When your first visit to the Virginia State Fair starts with seeing a calf take its first steps, you know you are going to have a good time.

Despite telling myself for the last seven-plus years I have lived in Virginia to make it to the state fair, it never happened – until this year. The timing worked out for me to finish work and head up the road to Caroline County on Sept. 30 joined by my friend Rachel, who was visiting from North Carolina. In addition to being a Monday night, it was a rainy evening, which some would see as a problem. We saw it as an opportunity to avoid the crowds.

Literally the first thing we saw as we entered the state fair from the press parking lot was a newborn calf that was about 90 minutes old. Housed in a tent focused on cows and their importance to society, it took a minute for Rachel and I to understand what we were seeing. The mother cow was still passing the afterbirth and connected to her offspring by the umbilical cord. As it moved around, taking its first steps and grappling with all of the sights and sounds of its new world – complete with the paparazzi-like onlookers snapping its picture – the mother cow was trying to lick evidence of the calf’s arrival into this world from its fur.

It was an awesome introduction to an event that is part carnival and lights and part agricultural celebration.

Without a map to guide us in the beginning, our first pass through of the state fair was just about soaking it all in. I loved seeing the bales of hay decorated like different scenes, hearing the giggling screams of the children on the kids’ rides, and smelling the first tantalizing whiffs of the fare the fair had to offer.

Before long though, we had a map and were heading with purpose to the fair’s Main Stage to watch the Xtreme Chinese Acrobats perform acrobatics, juggling, and tumbling feats with hula hoops, pots, furniture, and more. Their flexibility and balance, combined with the precision with which they work, is amazing to watch, and I marvel at the skill they must have honed over many years in their young lives.

After the show, we had a destination in mind but were waylaid by Hilby the Skinny German Juggler Boy, whose style of street performance and comedy had Rachel and the woman in front of her in such hysterics that the woman’s husband kept looking at them and shaking his head. Hilby was a one-man show who did it all – from juggling fire to eating off a sword while balancing on the top of a unicycle, all while poking fun at Americans, Virginians, and Germans at the same time. “He was really an exceptionally talented man,” Rachel said, while laughing as she remembered his act.

Once his show was over, we headed into the Farm Bureau Center to the competitive arts exhibition. The biggest attraction in there for me was the quilts, both because that is an art I am very passionate about learning right now and because I knew at least one of the people from Powhatan who had entered her quilts.

But while the quilts were amazing, I was equally impressed with the wide range of competition categories on display in the exhibit hall, including tables decorated in literary themes, photographs, baking contest entries (they looked so good I wished I was a judge), LEGO sculptures, duct tape clothing, metal sculptures, painted furniture, paintings, mixed media artwork, wreaths, baskets, dolls, decorated lamps, ceramics, and so much more. The skill and creativity on display inspired me to consider entering something of my own next year.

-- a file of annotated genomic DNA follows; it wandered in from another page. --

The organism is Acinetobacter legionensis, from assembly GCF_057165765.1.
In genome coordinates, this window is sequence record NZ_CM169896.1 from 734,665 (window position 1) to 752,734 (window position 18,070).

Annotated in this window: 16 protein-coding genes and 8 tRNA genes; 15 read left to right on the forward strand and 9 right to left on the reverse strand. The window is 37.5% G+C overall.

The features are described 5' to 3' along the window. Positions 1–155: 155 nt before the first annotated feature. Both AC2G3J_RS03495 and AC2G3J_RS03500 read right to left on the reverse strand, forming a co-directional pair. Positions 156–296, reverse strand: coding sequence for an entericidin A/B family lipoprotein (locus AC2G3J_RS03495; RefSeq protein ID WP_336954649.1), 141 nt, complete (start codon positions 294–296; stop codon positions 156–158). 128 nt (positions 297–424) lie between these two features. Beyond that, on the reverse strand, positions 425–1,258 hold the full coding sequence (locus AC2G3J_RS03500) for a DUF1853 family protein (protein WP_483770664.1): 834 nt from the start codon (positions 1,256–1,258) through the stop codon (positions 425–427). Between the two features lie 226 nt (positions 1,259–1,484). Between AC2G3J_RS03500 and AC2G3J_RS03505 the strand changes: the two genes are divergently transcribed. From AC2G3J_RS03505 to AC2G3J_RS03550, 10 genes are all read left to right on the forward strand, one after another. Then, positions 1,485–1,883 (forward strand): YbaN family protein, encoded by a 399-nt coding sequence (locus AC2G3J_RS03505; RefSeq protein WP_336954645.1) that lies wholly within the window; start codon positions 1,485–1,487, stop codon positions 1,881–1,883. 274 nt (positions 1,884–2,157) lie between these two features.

The delicious aromas wafting around the fairgrounds finally got to us, and we decided to purchase a snack – chocolate-covered bacon on a stick. This was our one indulgence for the night, and it was totally worth it as we both enjoyed the mix of savory and sweet.

I know it sounds really wrong, but we decided to finish our snack in a hurry because our next destination was back up the hill to see the Rosaire’s Royal Racers pig races. It was standing room only around the track to see some swift and not-so-swift portly porkers make their way around the track. You just had to laugh at the monikers given to some of the racers – Pork Chop Pam, Harry Hambone, Belly Buster, Rolling Thunder, Tyrone the Terrible, Lyndsay Loham, Christina Hogulara, Hama Montana, and Brittany Spareribs. The energy of the races was great because the crowd was as excited and boisterous as if people were watching the Kentucky Derby and had rent money on the line.

There is so much to see and do at the state fair that it is impossible to talk about it all in one go. But as we headed back toward the car later in the evening and passed back by the livestock tents, it was great to feel like we had come full circle. The newborn calf was resting in a different pen with its mother and looked surprisingly calm despite all the stimulus of its surroundings. We decided to get hands-on in our final moments there by participating in the cow-milking demonstration. It took two pulls for me to hear the hiss of the milk squirting out and hitting the pail, but Rachel was successful the first time around, which prompted her to break into a huge grin and crow, “I’m a natural!”

Laura McFarland may be reached at Lmcfarland@powhatantoday.com.

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